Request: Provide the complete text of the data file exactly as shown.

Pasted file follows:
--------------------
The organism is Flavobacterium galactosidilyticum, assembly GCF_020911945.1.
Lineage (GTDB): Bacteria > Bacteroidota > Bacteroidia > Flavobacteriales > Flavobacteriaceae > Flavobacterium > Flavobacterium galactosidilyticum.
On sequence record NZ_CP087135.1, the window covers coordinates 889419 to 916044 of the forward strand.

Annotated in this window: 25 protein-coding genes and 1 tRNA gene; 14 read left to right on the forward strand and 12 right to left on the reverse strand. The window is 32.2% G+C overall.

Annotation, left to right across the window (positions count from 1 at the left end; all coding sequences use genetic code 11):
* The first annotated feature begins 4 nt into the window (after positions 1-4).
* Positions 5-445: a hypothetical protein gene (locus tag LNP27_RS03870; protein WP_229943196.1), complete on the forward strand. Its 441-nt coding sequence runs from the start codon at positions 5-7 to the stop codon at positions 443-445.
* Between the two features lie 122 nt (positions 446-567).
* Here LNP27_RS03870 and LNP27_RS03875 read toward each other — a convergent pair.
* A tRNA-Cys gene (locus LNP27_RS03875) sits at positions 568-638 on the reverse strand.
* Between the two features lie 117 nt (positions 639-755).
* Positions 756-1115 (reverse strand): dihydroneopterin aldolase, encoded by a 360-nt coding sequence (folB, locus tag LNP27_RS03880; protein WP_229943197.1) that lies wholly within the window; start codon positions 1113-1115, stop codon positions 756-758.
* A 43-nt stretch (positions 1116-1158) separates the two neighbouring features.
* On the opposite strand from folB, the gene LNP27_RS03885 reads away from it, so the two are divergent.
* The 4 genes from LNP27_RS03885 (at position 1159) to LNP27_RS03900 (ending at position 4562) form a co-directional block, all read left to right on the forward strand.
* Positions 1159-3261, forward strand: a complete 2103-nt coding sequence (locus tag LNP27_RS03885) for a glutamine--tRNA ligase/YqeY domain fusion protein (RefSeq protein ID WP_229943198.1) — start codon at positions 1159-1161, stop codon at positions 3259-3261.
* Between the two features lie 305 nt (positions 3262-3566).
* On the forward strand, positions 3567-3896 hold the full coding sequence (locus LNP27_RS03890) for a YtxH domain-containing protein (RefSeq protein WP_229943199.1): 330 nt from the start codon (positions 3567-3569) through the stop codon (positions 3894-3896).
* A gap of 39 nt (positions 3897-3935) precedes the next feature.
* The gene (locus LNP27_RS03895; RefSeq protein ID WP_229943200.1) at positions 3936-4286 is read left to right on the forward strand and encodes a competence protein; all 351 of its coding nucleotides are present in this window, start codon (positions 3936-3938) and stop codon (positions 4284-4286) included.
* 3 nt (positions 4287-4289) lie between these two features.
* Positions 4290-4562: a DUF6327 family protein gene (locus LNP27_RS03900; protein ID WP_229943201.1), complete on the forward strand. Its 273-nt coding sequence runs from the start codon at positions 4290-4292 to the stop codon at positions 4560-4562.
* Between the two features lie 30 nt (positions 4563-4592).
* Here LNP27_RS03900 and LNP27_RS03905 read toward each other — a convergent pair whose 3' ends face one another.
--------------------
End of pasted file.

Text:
The organism is Flavobacterium galactosidilyticum, assembly GCF_020911945.1.
Lineage (GTDB): Bacteria > Bacteroidota > Bacteroidia > Flavobacteriales > Flavobacteriaceae > Flavobacterium > Flavobacterium galactosidilyticum.
On sequence record NZ_CP087135.1, the window covers coordinates 889419 to 916044 of the forward strand.

Annotated in this window: 25 protein-coding genes and 1 tRNA gene; 14 read left to right on the forward strand and 12 right to left on the reverse strand. The window is 32.2% G+C overall.

Annotation, left to right across the window (positions count from 1 at the left end; all coding sequences use genetic code 11):
* The first annotated feature begins 4 nt into the window (after positions 1-4).
* Positions 5-445: a hypothetical protein gene (locus tag LNP27_RS03870; protein WP_229943196.1), complete on the forward strand. Its 441-nt coding sequence runs from the start codon at positions 5-7 to the stop codon at positions 443-445.
* Between the two features lie 122 nt (positions 446-567).
* Here LNP27_RS03870 and LNP27_RS03875 read toward each other — a convergent pair.
* A tRNA-Cys gene (locus LNP27_RS03875) sits at positions 568-638 on the reverse strand.
* Between the two features lie 117 nt (positions 639-755).
* Positions 756-1115 (reverse strand): dihydroneopterin aldolase, encoded by a 360-nt coding sequence (folB, locus tag LNP27_RS03880; protein WP_229943197.1) that lies wholly within the window; start codon positions 1113-1115, stop codon positions 756-758.
* A 43-nt stretch (positions 1116-1158) separates the two neighbouring features.
* On the opposite strand from folB, the gene LNP27_RS03885 reads away from it, so the two are divergent.
* The 4 genes from LNP27_RS03885 (at position 1159) to LNP27_RS03900 (ending at position 4562) form a co-directional block, all read left to right on the forward strand.
* Positions 1159-3261, forward strand: a complete 2103-nt coding sequence (locus tag LNP27_RS03885) for a glutamine--tRNA ligase/YqeY domain fusion protein (RefSeq protein ID WP_229943198.1) — start codon at positions 1159-1161, stop codon at positions 3259-3261.
* Between the two features lie 305 nt (positions 3262-3566).
* On the forward strand, positions 3567-3896 hold the full coding sequence (locus LNP27_RS03890) for a YtxH domain-containing protein (RefSeq protein WP_229943199.1): 330 nt from the start codon (positions 3567-3569) through the stop codon (positions 3894-3896).
* A gap of 39 nt (positions 3897-3935) precedes the next feature.
* The gene (locus LNP27_RS03895; RefSeq protein ID WP_229943200.1) at positions 3936-4286 is read left to right on the forward strand and encodes a competence protein; all 351 of its coding nucleotides are present in this window, start codon (positions 3936-3938) and stop codon (positions 4284-4286) included.
* 3 nt (positions 4287-4289) lie between these two features.
* Positions 4290-4562: a DUF6327 family protein gene (locus LNP27_RS03900; protein ID WP_229943201.1), complete on the forward strand. Its 273-nt coding sequence runs from the start codon at positions 4290-4292 to the stop codon at positions 4560-4562.
* Between the two features lie 30 nt (positions 4563-4592).
* Here LNP27_RS03900 and LNP27_RS03905 read toward each other — a convergent pair whose 3' ends face one another.